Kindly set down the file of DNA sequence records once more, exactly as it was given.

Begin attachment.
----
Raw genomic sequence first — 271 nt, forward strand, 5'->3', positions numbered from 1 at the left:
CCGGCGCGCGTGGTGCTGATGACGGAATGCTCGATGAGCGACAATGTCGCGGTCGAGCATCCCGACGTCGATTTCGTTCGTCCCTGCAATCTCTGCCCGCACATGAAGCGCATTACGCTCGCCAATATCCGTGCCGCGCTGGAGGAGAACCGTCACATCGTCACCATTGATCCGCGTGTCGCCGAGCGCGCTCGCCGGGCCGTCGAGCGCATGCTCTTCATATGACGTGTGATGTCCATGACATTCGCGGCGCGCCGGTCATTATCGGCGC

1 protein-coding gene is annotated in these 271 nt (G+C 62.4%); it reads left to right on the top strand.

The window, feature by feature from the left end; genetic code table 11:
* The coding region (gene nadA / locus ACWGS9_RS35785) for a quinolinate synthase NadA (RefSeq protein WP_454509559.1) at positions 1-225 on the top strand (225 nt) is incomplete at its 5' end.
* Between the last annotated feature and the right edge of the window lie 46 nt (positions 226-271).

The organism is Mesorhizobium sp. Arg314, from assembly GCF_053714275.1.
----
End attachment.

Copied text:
Raw genomic sequence first — 271 nt, forward strand, 5'->3', positions numbered from 1 at the left:
CCGGCGCGCGTGGTGCTGATGACGGAATGCTCGATGAGCGACAATGTCGCGGTCGAGCATCCCGACGTCGATTTCGTTCGTCCCTGCAATCTCTGCCCGCACATGAAGCGCATTACGCTCGCCAATATCCGTGCCGCGCTGGAGGAGAACCGTCACATCGTCACCATTGATCCGCGTGTCGCCGAGCGCGCTCGCCGGGCCGTCGAGCGCATGCTCTTCATATGACGTGTGATGTCCATGACATTCGCGGCGCGCCGGTCATTATCGGCGC

1 protein-coding gene is annotated in these 271 nt (G+C 62.4%); it reads left to right on the top strand.

The window, feature by feature from the left end; genetic code table 11:
* The coding region (gene nadA / locus ACWGS9_RS35785) for a quinolinate synthase NadA (RefSeq protein WP_454509559.1) at positions 1-225 on the top strand (225 nt) is incomplete at its 5' end.
* Between the last annotated feature and the right edge of the window lie 46 nt (positions 226-271).

The organism is Mesorhizobium sp. Arg314, from assembly GCF_053714275.1.